430 Department of External Affairs to Embassy in Washington
Cablegram 42 CANBERRA, 11 January 1947, 12.05 p.m.
Your FEC 9. Japanese Education.
SCO47/2 is being studied by Commonwealth Education authorities. We hope to be able to formulate definite views before the end of January.
In the meantime the following preliminary observations may assist you:
1. While considerable emphasis is placed on the elimination of the unhealthy features of the Japanese system, the treatment of the constructive aspect seems rather inadequate.
2. The policy is confined to primary and secondary school education. We feel that some provision should be included to cover University training.
3. The provision of more opportunities for higher education is desirable if only with the objective of increasing the numbers of qualified and suitable recruits to the teaching profession.
4. The difficulty of introducing Roman script is undoubtedly great but we consider that a real effort is highly desirable in any long range plan.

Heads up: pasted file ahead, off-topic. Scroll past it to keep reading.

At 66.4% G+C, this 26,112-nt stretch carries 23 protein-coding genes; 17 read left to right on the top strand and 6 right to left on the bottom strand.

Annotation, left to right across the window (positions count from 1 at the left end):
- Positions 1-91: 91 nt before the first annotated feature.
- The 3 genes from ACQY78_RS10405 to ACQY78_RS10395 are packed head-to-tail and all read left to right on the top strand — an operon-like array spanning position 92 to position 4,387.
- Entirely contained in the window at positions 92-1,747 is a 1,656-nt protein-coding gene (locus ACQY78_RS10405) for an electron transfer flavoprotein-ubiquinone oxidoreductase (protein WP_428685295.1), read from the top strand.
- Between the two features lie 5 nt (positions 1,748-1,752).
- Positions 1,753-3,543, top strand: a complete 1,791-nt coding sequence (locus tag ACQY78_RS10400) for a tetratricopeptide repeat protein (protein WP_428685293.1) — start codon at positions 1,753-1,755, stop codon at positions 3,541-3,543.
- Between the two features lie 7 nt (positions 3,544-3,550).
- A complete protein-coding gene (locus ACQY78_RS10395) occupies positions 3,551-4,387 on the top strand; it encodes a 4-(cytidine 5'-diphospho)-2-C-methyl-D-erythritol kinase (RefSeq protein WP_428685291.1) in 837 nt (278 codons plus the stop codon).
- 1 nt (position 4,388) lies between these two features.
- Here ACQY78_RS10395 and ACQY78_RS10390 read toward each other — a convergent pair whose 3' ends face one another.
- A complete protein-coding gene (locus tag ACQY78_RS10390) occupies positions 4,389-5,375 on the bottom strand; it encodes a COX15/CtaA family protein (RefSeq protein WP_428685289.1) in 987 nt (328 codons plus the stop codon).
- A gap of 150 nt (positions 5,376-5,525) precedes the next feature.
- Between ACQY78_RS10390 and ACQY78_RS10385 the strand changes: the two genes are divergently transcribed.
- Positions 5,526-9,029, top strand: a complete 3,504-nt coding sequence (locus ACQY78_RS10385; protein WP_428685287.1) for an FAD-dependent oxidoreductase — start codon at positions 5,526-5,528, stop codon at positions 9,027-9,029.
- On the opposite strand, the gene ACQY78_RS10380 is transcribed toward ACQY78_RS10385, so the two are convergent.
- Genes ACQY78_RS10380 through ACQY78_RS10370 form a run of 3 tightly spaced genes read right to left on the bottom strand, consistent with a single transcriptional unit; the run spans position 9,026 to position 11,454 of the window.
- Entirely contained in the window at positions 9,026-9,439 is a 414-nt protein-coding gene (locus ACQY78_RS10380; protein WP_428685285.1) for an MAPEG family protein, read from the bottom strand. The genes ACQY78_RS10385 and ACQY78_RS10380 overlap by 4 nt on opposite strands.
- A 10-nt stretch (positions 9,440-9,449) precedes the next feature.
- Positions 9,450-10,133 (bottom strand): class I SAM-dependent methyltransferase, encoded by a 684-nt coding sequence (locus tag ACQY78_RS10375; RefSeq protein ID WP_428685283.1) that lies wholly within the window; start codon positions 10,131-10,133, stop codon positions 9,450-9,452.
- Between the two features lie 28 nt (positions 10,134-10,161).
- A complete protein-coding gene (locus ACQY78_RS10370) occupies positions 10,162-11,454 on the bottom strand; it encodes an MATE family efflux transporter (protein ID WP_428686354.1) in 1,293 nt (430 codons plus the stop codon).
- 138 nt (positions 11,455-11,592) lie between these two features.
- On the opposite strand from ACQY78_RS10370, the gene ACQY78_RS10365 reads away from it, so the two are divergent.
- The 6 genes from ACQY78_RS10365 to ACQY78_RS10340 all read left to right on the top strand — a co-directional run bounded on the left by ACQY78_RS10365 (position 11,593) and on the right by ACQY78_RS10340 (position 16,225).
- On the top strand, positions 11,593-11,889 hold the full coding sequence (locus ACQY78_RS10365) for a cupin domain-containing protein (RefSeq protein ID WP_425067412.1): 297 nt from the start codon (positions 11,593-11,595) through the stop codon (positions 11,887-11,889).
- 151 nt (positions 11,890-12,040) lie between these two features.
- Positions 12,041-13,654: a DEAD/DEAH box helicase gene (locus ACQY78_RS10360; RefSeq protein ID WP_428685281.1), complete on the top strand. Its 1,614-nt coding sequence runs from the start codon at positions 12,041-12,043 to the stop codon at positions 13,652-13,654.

5. Reference paragraph 15. Consideration might be given to the establishment in Tokyo of an international advisory body on education to operate under S.C.A.P. C.I. and E. Section. 
6. Reference paragraph 16. Comprehensive educational reform is likely to be more effectively handled by a centralised governmental department, hence decentralisation of administration is not recommended for general policy planning, finance, appointment of teachers, conditions for teachers, provision of buildings, planning of educational standards and conduct of research programmes.
Decentralisation, however, would be desirable in carrying out details of administration.
With reference to curricula it is considered advisable for a central authority to make general suggestions for all subjects and to specify requirements of standards.
Decentralisation is recommended particularly for social studies, biological sciences and vocational subjects in which local conditions should play an important role. Decentralisation might most effectively be accomplished by removing schools and teachers from prefectural control and placing local administration of education under District Superintendents of Education who should be educationists of standing.
7. The principle stated in paragraph 1 of equal opportunity for girls should be given greater emphasis by more specific treatment in the body of the document and should cover both secondary and tertiary education.